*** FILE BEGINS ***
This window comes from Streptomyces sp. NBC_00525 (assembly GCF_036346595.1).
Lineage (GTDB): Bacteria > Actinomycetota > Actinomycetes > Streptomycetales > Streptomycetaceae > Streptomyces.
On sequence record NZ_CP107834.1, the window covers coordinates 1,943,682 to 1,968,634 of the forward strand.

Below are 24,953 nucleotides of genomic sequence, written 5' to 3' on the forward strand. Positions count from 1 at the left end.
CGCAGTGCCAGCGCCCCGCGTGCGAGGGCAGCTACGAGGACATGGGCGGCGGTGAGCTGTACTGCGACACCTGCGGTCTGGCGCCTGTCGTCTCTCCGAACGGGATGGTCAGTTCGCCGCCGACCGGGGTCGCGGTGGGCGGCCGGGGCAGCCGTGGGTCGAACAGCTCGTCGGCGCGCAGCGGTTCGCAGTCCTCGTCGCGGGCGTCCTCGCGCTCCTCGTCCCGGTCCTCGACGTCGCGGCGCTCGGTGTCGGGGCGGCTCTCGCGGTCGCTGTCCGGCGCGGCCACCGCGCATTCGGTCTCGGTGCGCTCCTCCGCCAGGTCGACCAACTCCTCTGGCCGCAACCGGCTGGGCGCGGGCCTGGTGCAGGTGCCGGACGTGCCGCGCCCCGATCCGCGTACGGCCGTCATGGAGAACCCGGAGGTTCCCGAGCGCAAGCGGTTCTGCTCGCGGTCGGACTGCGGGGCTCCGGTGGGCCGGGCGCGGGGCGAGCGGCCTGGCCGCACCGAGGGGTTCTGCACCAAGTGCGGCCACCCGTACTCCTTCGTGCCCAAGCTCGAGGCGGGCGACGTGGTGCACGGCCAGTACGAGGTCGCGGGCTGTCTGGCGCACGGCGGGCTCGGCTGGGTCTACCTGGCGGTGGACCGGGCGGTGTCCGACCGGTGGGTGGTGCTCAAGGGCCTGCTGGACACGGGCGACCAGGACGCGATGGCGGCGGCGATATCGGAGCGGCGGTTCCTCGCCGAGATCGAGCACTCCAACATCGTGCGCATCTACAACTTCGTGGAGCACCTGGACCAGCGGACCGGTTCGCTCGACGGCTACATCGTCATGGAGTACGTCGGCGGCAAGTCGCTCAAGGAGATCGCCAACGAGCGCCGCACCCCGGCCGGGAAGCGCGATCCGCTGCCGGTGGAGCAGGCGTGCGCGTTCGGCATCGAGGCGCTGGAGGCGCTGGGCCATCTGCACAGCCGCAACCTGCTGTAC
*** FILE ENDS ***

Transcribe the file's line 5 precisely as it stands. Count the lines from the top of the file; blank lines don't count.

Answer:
CGCAGTGCCAGCGCCCCGCGTGCGAGGGCAGCTACGAGGACATGGGCGGCGGTGAGCTGTACTGCGACACCTGCGGTCTGGCGCCTGTCGTCTCTCCGAACGGGATGGTCAGTTCGCCGCCGACCGGGGTCGCGGTGGGCGGCCGGGGCAGCCGTGGGTCGAACAGCTCGTCGGCGCGCAGCGGTTCGCAGTCCTCGTCGCGGGCGTCCTCGCGCTCCTCGTCCCGGTCCTCGACGTCGCGGCGCTCGGTGTCGGGGCGGCTCTCGCGGTCGCTGTCCGGCGCGGCCACCGCGCATTCGGTCTCGGTGCGCTCCTCCGCCAGGTCGACCAACTCCTCTGGCCGCAACCGGCTGGGCGCGGGCCTGGTGCAGGTGCCGGACGTGCCGCGCCCCGATCCGCGTACGGCCGTCATGGAGAACCCGGAGGTTCCCGAGCGCAAGCGGTTCTGCTCGCGGTCGGACTGCGGGGCTCCGGTGGGCCGGGCGCGGGGCGAGCGGCCTGGCCGCACCGAGGGGTTCTGCACCAAGTGCGGCCACCCGTACTCCTTCGTGCCCAAGCTCGAGGCGGGCGACGTGGTGCACGGCCAGTACGAGGTCGCGGGCTGTCTGGCGCACGGCGGGCTCGGCTGGGTCTACCTGGCGGTGGACCGGGCGGTGTCCGACCGGTGGGTGGTGCTCAAGGGCCTGCTGGACACGGGCGACCAGGACGCGATGGCGGCGGCGATATCGGAGCGGCGGTTCCTCGCCGAGATCGAGCACTCCAACATCGTGCGCATCTACAACTTCGTGGAGCACCTGGACCAGCGGACCGGTTCGCTCGACGGCTACATCGTCATGGAGTACGTCGGCGGCAAGTCGCTCAAGGAGATCGCCAACGAGCGCCGCACCCCGGCCGGGAAGCGCGATCCGCTGCCGGTGGAGCAGGCGTGCGCGTTCGGCATCGAGGCGCTGGAGGCGCTGGGCCATCTGCACAGCCGCAACCTGCTGTAC